Which members of the community should be targeted for resilience and disaster reduction training? Children and youth, according to the director of the United Nations Children’s Fund (UNICEF).
Speaking at WCDRR in Sendai, Japan, UNICEF director general Anthony Lake explained that since the end of the 1990’s, climate change-related disasters have affected about 60 million children – a number is expected to rise to 200 million in the coming decades, putting even more children at risk.
He pointed to areas of success in utilizing children in training efforts, including:
- Evacuation drills, teacher training, and emergency packs in Sendai following the 2011 earthquake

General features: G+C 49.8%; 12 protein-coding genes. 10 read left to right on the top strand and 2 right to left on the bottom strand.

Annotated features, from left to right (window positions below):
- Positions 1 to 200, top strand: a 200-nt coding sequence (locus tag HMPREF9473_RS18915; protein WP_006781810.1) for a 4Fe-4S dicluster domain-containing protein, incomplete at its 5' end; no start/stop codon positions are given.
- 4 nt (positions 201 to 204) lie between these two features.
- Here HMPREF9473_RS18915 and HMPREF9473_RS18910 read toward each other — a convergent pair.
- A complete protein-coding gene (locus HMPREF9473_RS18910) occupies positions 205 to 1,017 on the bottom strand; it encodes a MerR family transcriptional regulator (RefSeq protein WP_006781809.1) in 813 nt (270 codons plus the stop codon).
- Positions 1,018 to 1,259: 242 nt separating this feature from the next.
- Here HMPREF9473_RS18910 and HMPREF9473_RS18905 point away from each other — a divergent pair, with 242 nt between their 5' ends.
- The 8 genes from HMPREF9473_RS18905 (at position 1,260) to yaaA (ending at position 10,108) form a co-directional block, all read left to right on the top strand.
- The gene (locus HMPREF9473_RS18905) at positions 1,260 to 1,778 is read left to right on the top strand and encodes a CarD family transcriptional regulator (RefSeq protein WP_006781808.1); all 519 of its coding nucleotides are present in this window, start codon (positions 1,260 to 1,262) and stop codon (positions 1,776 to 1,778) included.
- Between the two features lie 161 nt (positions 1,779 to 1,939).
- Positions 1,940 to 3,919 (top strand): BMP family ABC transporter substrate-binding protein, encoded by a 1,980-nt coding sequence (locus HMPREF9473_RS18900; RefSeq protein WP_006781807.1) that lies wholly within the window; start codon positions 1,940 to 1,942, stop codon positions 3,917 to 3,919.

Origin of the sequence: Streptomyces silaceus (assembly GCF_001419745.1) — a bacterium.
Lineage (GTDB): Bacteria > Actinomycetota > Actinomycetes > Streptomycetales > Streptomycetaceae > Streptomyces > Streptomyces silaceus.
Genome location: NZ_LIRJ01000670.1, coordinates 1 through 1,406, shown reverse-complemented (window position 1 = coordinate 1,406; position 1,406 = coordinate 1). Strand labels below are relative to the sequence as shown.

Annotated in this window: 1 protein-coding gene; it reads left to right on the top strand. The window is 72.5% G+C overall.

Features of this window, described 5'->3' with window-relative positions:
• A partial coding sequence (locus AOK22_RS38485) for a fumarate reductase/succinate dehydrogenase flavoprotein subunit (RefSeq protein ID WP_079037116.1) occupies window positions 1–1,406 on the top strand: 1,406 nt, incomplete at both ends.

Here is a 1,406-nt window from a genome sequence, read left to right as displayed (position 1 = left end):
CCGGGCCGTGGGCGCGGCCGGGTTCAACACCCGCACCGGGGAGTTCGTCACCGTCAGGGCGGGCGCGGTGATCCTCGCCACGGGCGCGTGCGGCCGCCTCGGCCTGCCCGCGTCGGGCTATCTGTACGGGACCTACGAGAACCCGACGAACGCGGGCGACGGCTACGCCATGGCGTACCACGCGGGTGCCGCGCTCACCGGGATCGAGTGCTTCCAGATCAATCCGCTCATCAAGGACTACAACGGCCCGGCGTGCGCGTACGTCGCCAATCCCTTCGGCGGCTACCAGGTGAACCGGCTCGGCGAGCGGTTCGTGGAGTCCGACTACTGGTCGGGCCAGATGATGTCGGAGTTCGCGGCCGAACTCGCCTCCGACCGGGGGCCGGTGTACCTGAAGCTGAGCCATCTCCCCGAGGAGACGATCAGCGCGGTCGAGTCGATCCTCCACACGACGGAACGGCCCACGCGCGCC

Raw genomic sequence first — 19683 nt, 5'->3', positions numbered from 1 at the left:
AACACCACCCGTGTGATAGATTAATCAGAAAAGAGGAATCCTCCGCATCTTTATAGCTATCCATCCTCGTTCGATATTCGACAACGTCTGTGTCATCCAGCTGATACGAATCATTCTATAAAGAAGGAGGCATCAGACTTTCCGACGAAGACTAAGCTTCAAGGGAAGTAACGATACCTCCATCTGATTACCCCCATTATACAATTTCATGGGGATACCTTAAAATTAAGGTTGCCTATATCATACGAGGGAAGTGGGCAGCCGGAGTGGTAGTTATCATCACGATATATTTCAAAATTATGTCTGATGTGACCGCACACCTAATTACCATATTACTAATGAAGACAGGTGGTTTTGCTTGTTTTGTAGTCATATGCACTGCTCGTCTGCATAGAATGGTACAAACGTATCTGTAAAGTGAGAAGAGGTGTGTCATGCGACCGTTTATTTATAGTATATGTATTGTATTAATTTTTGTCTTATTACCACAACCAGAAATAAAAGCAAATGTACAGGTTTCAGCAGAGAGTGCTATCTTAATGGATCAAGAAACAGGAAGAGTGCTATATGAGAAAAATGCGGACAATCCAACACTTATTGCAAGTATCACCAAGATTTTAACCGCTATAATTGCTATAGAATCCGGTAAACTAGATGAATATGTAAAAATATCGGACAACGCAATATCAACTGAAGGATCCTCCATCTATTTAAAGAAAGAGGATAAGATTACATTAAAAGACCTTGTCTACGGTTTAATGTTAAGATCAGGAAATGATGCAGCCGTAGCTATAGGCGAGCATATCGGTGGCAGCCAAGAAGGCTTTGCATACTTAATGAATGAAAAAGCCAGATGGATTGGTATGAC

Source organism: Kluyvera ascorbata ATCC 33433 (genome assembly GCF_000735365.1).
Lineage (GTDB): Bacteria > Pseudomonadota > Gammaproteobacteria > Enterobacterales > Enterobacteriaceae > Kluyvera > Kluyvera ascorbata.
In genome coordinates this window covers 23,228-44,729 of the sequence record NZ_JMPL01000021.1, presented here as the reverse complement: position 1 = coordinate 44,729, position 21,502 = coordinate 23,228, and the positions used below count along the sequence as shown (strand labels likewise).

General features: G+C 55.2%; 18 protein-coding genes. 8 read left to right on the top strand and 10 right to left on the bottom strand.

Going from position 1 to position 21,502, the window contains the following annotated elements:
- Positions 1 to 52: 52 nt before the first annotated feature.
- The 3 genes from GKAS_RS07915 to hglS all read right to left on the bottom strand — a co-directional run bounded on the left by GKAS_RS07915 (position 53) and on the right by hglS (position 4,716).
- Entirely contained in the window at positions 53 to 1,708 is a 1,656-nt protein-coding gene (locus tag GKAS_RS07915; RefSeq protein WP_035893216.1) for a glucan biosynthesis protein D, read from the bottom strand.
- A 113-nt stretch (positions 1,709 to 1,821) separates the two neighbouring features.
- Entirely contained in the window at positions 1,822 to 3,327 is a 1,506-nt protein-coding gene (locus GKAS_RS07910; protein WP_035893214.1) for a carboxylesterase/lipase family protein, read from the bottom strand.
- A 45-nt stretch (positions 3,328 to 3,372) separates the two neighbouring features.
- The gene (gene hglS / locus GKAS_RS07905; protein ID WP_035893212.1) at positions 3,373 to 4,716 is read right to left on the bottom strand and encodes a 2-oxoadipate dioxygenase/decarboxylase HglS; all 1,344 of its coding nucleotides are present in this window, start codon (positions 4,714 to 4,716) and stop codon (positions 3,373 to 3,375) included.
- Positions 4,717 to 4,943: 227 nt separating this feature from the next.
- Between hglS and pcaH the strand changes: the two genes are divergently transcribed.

- Community-based healthcare training in Niger, which has saved 60,000 children since 2009, and
- Early warning systems and cyclone-resistant classrooms in Madagascar, ensuring that no child died in a disaster-related incident there since 2006.
“Engaging young people in a systematic way is not a seasonal exercise; half of the world population is under 25 years of age,” Lake said in his call to boost youth involvement in resilience training.